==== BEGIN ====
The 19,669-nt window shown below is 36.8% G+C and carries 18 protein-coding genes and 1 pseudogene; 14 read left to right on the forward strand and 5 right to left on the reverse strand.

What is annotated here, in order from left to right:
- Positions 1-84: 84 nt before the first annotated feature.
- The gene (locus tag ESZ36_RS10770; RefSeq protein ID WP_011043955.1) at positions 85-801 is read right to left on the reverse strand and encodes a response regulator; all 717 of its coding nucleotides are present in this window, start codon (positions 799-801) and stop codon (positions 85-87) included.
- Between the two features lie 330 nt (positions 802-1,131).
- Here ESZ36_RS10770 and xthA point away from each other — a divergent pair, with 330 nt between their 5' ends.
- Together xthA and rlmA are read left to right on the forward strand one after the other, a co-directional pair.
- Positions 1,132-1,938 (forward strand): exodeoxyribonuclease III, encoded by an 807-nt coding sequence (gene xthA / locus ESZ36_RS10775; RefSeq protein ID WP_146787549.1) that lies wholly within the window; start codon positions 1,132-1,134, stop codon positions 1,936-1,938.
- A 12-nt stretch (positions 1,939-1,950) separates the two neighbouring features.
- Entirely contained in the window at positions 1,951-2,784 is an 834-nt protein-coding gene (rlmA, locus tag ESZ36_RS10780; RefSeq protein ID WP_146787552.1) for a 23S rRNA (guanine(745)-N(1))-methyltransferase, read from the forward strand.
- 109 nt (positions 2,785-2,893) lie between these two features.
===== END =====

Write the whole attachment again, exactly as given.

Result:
The 19,669-nt window shown below is 36.8% G+C and carries 18 protein-coding genes and 1 pseudogene; 14 read left to right on the forward strand and 5 right to left on the reverse strand.

What is annotated here, in order from left to right:
- Positions 1-84: 84 nt before the first annotated feature.
- The gene (locus tag ESZ36_RS10770; RefSeq protein ID WP_011043955.1) at positions 85-801 is read right to left on the reverse strand and encodes a response regulator; all 717 of its coding nucleotides are present in this window, start codon (positions 799-801) and stop codon (positions 85-87) included.
- Between the two features lie 330 nt (positions 802-1,131).
- Here ESZ36_RS10770 and xthA point away from each other — a divergent pair, with 330 nt between their 5' ends.
- Together xthA and rlmA are read left to right on the forward strand one after the other, a co-directional pair.
- Positions 1,132-1,938 (forward strand): exodeoxyribonuclease III, encoded by an 807-nt coding sequence (gene xthA / locus ESZ36_RS10775; RefSeq protein ID WP_146787549.1) that lies wholly within the window; start codon positions 1,132-1,134, stop codon positions 1,936-1,938.
- A 12-nt stretch (positions 1,939-1,950) separates the two neighbouring features.
- Entirely contained in the window at positions 1,951-2,784 is an 834-nt protein-coding gene (rlmA, locus tag ESZ36_RS10780; RefSeq protein ID WP_146787552.1) for a 23S rRNA (guanine(745)-N(1))-methyltransferase, read from the forward strand.
- 109 nt (positions 2,785-2,893) lie between these two features.